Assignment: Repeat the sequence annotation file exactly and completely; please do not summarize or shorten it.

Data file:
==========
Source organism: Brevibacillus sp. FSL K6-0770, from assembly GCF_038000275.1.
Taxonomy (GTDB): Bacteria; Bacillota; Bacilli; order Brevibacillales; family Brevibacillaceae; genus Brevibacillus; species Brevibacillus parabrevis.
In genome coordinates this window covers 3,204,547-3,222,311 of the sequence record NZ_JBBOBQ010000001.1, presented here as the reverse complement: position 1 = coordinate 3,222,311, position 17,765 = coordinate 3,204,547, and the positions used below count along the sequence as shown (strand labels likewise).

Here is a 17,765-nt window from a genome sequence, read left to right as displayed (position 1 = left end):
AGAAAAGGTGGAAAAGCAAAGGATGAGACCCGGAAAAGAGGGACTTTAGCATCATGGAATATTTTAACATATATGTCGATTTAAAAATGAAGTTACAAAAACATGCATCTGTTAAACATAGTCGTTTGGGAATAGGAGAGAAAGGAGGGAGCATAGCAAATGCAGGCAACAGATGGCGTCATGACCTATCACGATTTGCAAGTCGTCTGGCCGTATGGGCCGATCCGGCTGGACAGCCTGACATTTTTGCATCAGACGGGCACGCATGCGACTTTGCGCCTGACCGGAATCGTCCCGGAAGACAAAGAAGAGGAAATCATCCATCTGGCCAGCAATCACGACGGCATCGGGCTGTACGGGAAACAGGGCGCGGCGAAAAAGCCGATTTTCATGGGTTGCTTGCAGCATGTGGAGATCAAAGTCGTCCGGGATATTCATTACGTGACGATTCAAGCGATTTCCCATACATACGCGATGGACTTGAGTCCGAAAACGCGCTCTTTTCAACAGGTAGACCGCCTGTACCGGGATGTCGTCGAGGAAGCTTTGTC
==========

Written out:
Source organism: Brevibacillus sp. FSL K6-0770, from assembly GCF_038000275.1.
Taxonomy (GTDB): Bacteria; Bacillota; Bacilli; order Brevibacillales; family Brevibacillaceae; genus Brevibacillus; species Brevibacillus parabrevis.
In genome coordinates this window covers 3,204,547-3,222,311 of the sequence record NZ_JBBOBQ010000001.1, presented here as the reverse complement: position 1 = coordinate 3,222,311, position 17,765 = coordinate 3,204,547, and the positions used below count along the sequence as shown (strand labels likewise).

Here is a 17,765-nt window from a genome sequence, read left to right as displayed (position 1 = left end):
AGAAAAGGTGGAAAAGCAAAGGATGAGACCCGGAAAAGAGGGACTTTAGCATCATGGAATATTTTAACATATATGTCGATTTAAAAATGAAGTTACAAAAACATGCATCTGTTAAACATAGTCGTTTGGGAATAGGAGAGAAAGGAGGGAGCATAGCAAATGCAGGCAACAGATGGCGTCATGACCTATCACGATTTGCAAGTCGTCTGGCCGTATGGGCCGATCCGGCTGGACAGCCTGACATTTTTGCATCAGACGGGCACGCATGCGACTTTGCGCCTGACCGGAATCGTCCCGGAAGACAAAGAAGAGGAAATCATCCATCTGGCCAGCAATCACGACGGCATCGGGCTGTACGGGAAACAGGGCGCGGCGAAAAAGCCGATTTTCATGGGTTGCTTGCAGCATGTGGAGATCAAAGTCGTCCGGGATATTCATTACGTGACGATTCAAGCGATTTCCCATACATACGCGATGGACTTGAGTCCGAAAACGCGCTCTTTTCAACAGGTAGACCGCCTGTACCGGGATGTCGTCGAGGAAGCTTTGTC